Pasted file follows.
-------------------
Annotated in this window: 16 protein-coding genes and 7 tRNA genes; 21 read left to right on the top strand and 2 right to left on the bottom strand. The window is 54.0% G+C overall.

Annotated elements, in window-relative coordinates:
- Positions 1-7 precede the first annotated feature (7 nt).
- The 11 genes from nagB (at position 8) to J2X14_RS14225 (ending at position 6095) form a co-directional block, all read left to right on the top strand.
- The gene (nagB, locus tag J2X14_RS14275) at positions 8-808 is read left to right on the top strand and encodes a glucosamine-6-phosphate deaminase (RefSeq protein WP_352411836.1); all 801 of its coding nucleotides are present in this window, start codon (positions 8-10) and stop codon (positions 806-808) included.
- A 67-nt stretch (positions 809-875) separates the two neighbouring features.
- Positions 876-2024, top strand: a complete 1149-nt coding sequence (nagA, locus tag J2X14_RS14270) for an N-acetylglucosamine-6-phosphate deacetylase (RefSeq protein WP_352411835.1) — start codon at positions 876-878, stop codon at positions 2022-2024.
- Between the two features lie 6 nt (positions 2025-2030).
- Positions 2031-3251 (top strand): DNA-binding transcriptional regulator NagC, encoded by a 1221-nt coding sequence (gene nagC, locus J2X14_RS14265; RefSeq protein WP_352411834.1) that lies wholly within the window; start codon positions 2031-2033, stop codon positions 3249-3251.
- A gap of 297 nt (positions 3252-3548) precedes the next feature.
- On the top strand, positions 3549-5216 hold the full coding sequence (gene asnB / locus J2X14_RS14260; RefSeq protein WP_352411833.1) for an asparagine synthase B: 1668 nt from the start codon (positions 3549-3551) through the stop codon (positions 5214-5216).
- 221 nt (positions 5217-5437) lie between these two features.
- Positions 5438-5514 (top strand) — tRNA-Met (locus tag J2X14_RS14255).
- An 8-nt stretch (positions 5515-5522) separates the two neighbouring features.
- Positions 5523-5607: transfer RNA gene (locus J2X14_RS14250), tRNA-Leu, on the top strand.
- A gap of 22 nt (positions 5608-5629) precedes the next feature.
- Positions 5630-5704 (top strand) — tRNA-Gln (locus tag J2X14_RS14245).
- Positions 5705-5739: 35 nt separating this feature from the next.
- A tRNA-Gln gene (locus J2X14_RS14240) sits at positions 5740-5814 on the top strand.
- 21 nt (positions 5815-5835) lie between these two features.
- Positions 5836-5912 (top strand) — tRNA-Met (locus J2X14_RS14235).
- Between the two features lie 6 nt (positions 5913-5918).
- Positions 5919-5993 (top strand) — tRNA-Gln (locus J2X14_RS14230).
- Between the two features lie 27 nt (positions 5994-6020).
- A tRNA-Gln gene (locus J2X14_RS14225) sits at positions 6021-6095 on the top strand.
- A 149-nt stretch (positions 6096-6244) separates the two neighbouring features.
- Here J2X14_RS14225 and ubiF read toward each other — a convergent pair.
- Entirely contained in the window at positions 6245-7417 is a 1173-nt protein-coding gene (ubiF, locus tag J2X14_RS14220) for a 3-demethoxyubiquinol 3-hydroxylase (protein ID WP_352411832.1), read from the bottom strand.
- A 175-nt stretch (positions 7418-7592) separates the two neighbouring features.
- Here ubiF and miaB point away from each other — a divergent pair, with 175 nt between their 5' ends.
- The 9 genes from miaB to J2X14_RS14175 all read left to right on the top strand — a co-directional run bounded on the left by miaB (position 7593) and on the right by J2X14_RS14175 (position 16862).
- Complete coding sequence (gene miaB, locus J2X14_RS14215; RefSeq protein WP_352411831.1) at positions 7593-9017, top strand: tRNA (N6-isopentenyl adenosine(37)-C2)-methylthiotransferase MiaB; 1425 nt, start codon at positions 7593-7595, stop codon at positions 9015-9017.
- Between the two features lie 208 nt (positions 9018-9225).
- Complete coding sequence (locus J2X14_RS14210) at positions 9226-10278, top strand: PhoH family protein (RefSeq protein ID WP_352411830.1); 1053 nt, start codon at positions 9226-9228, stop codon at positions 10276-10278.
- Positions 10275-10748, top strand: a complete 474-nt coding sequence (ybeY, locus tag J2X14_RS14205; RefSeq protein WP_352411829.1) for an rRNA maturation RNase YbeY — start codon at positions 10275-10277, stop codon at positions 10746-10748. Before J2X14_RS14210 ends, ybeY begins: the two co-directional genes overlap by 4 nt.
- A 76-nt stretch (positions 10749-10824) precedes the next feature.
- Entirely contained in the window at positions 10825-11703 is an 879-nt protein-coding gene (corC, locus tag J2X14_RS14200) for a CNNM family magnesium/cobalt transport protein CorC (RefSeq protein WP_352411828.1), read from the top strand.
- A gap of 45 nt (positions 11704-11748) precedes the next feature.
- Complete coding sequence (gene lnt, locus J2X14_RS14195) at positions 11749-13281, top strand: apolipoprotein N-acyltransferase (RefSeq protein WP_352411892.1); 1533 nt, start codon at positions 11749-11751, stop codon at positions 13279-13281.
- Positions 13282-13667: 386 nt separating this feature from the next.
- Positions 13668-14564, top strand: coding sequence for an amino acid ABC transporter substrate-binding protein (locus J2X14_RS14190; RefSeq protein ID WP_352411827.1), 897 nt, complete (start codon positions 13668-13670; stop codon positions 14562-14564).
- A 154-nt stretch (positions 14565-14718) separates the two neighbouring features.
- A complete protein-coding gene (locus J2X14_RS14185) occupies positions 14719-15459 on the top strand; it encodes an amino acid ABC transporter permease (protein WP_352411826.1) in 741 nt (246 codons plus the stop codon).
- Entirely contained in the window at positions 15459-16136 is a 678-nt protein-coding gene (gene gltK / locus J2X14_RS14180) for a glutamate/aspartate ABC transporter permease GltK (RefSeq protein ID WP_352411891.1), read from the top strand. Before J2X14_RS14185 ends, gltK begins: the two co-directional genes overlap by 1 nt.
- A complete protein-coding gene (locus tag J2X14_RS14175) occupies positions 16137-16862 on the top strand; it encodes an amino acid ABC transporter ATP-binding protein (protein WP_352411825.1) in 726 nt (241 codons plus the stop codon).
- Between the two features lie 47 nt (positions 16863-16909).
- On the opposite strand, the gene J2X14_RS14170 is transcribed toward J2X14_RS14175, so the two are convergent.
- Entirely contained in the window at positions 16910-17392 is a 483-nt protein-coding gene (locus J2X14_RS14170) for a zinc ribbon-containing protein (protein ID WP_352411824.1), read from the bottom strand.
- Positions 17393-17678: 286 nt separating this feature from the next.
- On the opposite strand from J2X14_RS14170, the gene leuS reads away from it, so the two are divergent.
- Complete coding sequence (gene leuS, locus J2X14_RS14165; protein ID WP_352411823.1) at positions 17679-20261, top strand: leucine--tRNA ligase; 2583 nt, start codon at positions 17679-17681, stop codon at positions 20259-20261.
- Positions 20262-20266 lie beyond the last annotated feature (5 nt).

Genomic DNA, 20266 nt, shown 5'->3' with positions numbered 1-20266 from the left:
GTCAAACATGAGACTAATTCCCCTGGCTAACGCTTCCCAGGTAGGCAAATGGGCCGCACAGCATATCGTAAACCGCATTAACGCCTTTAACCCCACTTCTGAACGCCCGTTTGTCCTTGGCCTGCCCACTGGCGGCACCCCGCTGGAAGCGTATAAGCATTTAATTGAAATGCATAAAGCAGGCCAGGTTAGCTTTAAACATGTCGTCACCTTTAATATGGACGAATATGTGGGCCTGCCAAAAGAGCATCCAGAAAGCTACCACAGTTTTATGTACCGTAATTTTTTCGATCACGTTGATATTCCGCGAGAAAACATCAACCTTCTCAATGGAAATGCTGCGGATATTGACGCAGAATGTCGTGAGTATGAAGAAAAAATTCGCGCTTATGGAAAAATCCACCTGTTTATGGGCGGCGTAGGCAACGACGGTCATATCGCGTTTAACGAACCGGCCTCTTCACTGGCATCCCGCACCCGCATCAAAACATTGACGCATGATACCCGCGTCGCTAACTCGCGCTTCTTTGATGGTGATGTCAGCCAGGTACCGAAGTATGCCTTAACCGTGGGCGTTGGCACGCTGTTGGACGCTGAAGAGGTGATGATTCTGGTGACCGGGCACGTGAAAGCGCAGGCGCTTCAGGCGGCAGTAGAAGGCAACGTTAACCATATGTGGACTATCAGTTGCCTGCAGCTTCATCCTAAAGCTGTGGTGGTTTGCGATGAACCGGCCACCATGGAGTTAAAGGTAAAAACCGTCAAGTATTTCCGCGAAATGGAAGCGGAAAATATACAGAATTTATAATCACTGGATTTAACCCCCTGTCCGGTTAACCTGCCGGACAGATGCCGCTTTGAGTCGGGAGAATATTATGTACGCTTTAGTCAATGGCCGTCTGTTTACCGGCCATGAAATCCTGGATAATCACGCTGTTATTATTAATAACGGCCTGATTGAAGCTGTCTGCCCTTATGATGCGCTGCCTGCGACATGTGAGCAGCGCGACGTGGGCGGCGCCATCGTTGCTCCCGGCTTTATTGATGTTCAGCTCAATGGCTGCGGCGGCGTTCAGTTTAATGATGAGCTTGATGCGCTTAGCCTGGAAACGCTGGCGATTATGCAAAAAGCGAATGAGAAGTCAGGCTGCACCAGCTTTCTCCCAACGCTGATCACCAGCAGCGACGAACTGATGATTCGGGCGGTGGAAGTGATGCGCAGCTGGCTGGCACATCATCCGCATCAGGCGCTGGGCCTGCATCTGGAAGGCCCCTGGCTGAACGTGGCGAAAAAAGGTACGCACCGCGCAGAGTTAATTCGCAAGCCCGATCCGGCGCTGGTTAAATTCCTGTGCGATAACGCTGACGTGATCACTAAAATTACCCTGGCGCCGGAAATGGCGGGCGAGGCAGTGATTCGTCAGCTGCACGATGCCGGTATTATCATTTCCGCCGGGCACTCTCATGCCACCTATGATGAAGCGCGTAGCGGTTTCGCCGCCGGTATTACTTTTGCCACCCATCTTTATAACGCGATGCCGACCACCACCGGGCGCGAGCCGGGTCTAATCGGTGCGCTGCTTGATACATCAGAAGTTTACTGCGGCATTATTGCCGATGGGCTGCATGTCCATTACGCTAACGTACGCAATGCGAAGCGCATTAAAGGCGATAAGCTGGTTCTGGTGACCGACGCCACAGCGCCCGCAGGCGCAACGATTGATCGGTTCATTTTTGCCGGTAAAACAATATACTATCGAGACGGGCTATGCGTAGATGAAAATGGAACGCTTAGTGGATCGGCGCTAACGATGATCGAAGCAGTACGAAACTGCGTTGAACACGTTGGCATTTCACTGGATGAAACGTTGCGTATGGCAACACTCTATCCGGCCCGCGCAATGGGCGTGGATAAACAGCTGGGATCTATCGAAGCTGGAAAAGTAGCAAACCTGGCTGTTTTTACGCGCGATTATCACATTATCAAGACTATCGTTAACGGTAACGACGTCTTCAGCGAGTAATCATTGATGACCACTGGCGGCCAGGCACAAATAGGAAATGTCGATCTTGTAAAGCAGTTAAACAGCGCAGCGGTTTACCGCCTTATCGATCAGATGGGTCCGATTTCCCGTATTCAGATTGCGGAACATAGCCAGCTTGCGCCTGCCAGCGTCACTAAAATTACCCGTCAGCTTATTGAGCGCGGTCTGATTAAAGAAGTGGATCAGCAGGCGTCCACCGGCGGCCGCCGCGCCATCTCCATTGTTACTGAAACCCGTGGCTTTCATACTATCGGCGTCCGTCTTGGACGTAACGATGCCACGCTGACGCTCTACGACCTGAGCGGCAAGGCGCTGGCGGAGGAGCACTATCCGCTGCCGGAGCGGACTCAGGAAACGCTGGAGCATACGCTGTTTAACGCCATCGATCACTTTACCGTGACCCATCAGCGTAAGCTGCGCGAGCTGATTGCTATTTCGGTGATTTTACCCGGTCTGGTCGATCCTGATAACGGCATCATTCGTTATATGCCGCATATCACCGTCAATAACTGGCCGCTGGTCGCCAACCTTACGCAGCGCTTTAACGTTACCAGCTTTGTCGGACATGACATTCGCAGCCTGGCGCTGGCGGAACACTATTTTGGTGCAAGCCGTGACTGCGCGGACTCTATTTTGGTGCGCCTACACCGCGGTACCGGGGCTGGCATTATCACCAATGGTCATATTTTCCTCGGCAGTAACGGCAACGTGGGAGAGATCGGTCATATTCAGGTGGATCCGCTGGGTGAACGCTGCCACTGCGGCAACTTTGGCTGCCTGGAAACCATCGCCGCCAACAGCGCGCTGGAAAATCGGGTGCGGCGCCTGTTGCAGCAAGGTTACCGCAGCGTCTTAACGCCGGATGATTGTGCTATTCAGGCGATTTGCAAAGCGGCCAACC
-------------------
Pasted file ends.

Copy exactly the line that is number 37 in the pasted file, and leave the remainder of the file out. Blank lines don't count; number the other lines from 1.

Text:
- Entirely contained in the window at positions 10825-11703 is an 879-nt protein-coding gene (corC, locus tag J2X14_RS14200) for a CNNM family magnesium/cobalt transport protein CorC (RefSeq protein WP_352411828.1), read from the top strand.